Appellant contends that the case of Deffenbaugh v. Washington Water Power Co.7 and an Illinois case upon which the court then relied, Poole v. City of Lake Forest,8 compel a contrary result here. Although those cases involved situations similar to the one at bar, we do not find them to be persuasive. In the Deffenbaugh case, the plat showed certain streets and avenues as well as an area designated as "beach" or "sandy beach" along La Delcardo Bay, an arm of Lake Coeur d'Alene. There the owner filed for record not only the plat but a written dedication of the streets and avenues which the plat indicated. This dedication did not include the beach area. Thus, apparently on the theory of expressio unius est exclusio alterius, the court found no intention to dedicate the beach area. A written dedication of some portion of the plat is not an element in the case at bar. The original owner's intention can be inferred only from the plat itself. In one respect, the reasoning in the Deffenbaugh case may support the result we reach here, for the court there went on to declare that it was the owner's intention "to grant a perpetual easement in this beach to the purchasers of lots [in that development]."

The Poole case involved a plat of Lake Forest, Illinois, along the shore of Lake Michigan. After first finding that an owner of lakeside lots had successfully acquired areas of beach by adverse possession, the court found insufficient evidence to show that the original owner had dedicated the beach area. The court considered statements written on the plat to the effect that lakeside lots extended only to a line along a bluff before the beach and the fact that the beach area on the plat had not been labeled. The court believed that these circumstances were overcome in balance by the fact that the original owner, subsequent to the recording of the plat, conveyed several portions of beach area to others, thus confirming a supposition that no dedication had been intended originally. It appears that none of the disputed beach in that case represented a continuation of dedicated roads or driveways serving as special access to the water such as exists in the case at bar. In this case, the evidence and law appears to weigh in favor of a dedication and the Poole case in any event would militate against the appellant since the respondent had acquired a quit claim deed following dedication. We believe the determination of this issue is also determinative of the case.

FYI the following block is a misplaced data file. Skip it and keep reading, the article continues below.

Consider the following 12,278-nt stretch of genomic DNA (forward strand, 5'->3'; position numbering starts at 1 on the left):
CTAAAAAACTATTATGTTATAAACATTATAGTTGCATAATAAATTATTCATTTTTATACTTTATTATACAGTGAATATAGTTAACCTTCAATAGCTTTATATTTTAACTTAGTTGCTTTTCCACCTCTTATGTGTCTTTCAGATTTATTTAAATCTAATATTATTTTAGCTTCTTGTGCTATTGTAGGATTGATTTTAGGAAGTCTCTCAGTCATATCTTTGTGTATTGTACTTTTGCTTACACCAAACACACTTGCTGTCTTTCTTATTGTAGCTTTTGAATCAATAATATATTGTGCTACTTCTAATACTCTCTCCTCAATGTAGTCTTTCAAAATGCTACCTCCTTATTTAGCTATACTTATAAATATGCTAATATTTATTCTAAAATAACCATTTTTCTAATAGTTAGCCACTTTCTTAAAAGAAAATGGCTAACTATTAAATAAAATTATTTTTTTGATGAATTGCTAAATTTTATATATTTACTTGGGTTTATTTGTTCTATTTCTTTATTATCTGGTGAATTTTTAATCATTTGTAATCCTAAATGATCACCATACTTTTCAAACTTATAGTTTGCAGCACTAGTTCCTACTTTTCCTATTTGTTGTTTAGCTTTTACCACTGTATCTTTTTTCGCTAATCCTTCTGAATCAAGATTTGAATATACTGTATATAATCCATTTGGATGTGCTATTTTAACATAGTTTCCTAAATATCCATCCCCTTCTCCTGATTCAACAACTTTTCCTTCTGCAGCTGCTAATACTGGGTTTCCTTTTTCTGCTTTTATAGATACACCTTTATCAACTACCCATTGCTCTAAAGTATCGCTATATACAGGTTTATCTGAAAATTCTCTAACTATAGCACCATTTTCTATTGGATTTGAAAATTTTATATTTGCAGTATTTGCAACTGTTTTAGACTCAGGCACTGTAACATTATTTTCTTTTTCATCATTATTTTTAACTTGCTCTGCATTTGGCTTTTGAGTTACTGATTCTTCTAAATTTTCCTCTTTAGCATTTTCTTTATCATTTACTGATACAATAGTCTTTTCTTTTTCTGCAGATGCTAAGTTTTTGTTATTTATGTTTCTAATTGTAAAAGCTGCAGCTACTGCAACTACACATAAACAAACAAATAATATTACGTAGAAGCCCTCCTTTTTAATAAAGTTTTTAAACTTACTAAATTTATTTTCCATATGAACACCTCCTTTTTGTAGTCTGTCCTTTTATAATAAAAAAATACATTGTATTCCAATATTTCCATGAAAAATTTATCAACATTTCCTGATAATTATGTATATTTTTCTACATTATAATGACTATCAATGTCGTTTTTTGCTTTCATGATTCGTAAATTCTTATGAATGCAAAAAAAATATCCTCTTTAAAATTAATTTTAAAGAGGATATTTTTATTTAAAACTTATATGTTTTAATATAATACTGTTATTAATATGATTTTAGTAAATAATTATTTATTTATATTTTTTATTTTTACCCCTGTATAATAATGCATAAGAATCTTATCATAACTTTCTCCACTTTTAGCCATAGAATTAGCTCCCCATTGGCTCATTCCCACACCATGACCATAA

Appellant Smylie also argues that the court erred in finding that she had not acquired ownership of the disputed parcel by adverse posssession. Of course, it is required by I.C. § 5-210(1) that land claimed by adverse possession be "* * * protected by a substantial inclosure." The statute makes this an essential element of adverse possession, yet this requirement was not satisfied in the case at bar. It is true that the character of the enclosure may vary somewhat from case to case "* * * so long as it satisfies what is usual under the circumstances and indicates clearly the boundaries of the adverse occupancy * * *."9 However, in the case at bar, appellant did not maintain any enclosure, natural or otherwise, to indicate the extent of her claim. Thus, appellant's contention on this point is without merit, even under the Trask case cited for support.